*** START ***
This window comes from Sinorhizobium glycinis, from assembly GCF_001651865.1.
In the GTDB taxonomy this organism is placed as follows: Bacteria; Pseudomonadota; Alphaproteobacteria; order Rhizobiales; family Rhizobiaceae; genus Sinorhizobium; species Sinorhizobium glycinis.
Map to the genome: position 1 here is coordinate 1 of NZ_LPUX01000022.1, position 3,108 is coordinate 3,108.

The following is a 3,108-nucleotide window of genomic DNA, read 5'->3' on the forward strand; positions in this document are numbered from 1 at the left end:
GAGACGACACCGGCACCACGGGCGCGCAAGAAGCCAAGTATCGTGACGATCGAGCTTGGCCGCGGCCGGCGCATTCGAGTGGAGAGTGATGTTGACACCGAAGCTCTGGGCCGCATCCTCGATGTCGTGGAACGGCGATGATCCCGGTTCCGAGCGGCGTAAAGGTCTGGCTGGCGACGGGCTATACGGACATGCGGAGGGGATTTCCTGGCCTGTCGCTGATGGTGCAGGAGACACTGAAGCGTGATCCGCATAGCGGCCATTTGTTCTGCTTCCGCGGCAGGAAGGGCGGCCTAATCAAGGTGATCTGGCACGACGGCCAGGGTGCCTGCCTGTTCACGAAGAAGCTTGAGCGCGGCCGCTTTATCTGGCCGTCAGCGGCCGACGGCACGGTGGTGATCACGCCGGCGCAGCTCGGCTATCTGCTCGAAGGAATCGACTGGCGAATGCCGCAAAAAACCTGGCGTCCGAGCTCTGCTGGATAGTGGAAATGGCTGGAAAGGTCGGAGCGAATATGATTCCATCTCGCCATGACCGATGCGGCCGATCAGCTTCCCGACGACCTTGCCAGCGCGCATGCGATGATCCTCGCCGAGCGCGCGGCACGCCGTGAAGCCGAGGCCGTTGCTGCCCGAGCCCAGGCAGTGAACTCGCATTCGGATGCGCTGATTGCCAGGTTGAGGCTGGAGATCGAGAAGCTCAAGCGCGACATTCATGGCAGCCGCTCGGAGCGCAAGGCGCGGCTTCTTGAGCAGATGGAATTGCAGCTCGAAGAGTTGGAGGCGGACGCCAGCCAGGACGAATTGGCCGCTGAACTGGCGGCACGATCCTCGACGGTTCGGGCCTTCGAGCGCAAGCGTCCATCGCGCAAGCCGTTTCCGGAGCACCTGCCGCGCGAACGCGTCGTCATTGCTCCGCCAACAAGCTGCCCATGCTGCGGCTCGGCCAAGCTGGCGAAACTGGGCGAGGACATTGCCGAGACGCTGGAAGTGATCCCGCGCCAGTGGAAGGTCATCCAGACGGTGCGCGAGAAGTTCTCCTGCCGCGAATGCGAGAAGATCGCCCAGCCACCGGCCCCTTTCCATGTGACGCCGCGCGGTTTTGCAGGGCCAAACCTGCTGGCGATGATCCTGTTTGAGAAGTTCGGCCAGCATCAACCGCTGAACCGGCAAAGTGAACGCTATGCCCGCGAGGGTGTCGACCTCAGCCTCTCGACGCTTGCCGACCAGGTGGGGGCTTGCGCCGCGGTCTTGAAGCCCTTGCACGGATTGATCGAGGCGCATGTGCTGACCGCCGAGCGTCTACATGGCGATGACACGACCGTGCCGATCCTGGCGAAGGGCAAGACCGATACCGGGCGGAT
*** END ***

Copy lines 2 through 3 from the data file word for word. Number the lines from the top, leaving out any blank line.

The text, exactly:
In the GTDB taxonomy this organism is placed as follows: Bacteria; Pseudomonadota; Alphaproteobacteria; order Rhizobiales; family Rhizobiaceae; genus Sinorhizobium; species Sinorhizobium glycinis.
Map to the genome: position 1 here is coordinate 1 of NZ_LPUX01000022.1, position 3,108 is coordinate 3,108.